China Issues Draft Guidance on Multi-Regional Clinical Trials

November 26, 2014
3 minutes

On November 21, 2014, China Food and Drug Administration (“CFDA”) released a Draft Guidance on Multi-Regional Clinical Trials (Provisional) (“Guidance”) for public comments through December 21. The Guidance aims to set forth clear requirements for multi-regional clinical trials (“MRCT”) involving study sites in China. In the past few years, MRCT has emerged as a popular strategy for global concurrent drug development by multinational pharmaceutical companies, but its governance has not been fully addressed in the existing Drug Registration Rules (“DRR”) and the Good Clinical Practices for Drugs (“GCP”).

  • General requirements

    The Guidance encourages sponsors to use MRCT to develop drugs for unmet medical needs and for serious life-threatening diseases in China. Furthermore, the Guidance recommends that MRCT sponsors consider conducting additional pivotal studies in China, or carrying out dedicated regional studies on Chinese patient groups.

    To initiate an MRCT with the CFDA, the sponsor must submit for its review the dossiers submitted to regulatory authorities in developed countries, including the complete study protocol and the supporting data. A uniform protocol must be observed to rule out inconsistencies of evaluation methods among cross-regional sites and investigators.

  • Conditions for accepting MRCT data for drug registrations in China

    According to the Guidance, sponsors using MRCT data to support drug registrations in China must comply with the relevant sections in the DRR governing clinical trials. The Guidance also imposes additional requirements: First, the sponsor must conduct a holistic evaluation of the entire MRCT dataset and a trending analysis of the data from subjects in Asia and China. Specifically, the sponsor is expected to evaluate whether the enrolled Chinese subjects are representative of the relevant patient population in China. Second, the sponsor must ascertain whether the Chinese subject sample size sufficiently supports the conclusion that the study drug is safe and effective for Chinese patients. Third, the sponsor must adhere to internationally accepted GCP principles and ethical standards. They must also allow the CFDA to inspect the study sites from time to time, which can be any of the onshore or offshore sites involved in the MRCT.

    The Guidance explains further that, once the MRCT is concluded, the sponsor must submit to the CFDA the global study report, the statistical analysis report, the databases, and relevant supporting data, as well as the comparative and trending analysis of the data from Asian and Chinese subgroups against other subgroups.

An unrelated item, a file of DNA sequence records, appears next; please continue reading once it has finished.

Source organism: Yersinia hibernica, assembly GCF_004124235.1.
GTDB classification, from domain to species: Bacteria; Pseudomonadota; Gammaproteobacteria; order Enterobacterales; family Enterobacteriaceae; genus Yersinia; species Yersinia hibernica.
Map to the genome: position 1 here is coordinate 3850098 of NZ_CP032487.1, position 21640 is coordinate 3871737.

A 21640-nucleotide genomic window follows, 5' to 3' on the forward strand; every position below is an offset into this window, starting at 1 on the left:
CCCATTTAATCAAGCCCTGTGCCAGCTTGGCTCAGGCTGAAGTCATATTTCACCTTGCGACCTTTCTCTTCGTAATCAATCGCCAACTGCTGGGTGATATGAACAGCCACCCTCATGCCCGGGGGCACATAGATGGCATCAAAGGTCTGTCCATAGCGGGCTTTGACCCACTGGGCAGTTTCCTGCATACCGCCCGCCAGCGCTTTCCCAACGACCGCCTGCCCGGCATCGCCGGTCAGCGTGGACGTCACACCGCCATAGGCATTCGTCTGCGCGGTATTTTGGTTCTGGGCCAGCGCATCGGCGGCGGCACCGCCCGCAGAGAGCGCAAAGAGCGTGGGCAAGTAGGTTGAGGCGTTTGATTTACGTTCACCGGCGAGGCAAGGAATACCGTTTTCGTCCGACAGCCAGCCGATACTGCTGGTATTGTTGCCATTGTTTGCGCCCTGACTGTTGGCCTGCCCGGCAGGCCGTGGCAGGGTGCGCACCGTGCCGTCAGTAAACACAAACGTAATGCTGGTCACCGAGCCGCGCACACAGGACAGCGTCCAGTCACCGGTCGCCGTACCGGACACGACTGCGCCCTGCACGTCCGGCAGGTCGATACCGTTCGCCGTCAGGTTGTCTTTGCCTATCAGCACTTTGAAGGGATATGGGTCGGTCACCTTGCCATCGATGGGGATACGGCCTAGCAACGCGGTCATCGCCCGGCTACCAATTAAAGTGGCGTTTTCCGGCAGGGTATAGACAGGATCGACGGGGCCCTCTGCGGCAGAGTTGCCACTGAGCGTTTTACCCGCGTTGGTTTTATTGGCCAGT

• Other regulatory and technical requirements for sponsors

    MRCT sponsors must comply with the applicable regulatory standards of all countries or regions involved, such as rules concerning clinical trial authorizations by drug authorities, public registry and disclosure of trials, ethical reviews, informed consent, retention and transportation of biospecimens, collecting and evaluating adverse events, centralized data processing, CRO management, labeling and handling of investigational drugs, and administration of electronic data collection systems.

    The design of an MRCT’s study protocol must also take into account all types of inter-regional differences, such as epidemiological factors, differences in medical practices, pharmacokinetics differences, choices of dosage and control drugs, evaluation criteria for therapeutic effectiveness, and sample size.

  • Changes to study protocols

    The Guidance sets forth two types of changes to the study protocol of an MRCT after the approval by the CFDA: those that heighten the risk exposure for subjects and those that do not. The former involves, for example, adding dosage or prolonging the term for study, and requires a supplementary application with the CFDA for approval. The latter does not require a supplementary approval and only needs to be filed with the CFDA on record subsequent to the ethics committee approval. Adding or changing indications amounts to a new study and requires application with a new protocol.

The Guidance creates new substantive requirements regarding the conduct of MRCT, especially with respect to the use of MRCT data for drug registrations in China. Procedurewise, the Guidance does not clarify the ambiguity in the DRR as to how an MRCT should proceed to a new drug application or biologics application (“NDA” or “BLA”), the final drug marketing authorization in China. Specifically, the Guidance is silent on whether a separate IND application is still required if the MRCT data meets all the substantive requirements to be accepted for the NDA or BLA review in China. Pharmaceutical companies are advised to review the draft Guidance and propose their comments or questions to the CFDA for better clarification about the procedural requirements.

If you would like to discuss the foregoing or any other related matter, please contact Katherine WangMark Barnes or your usual Ropes & Gray advisor.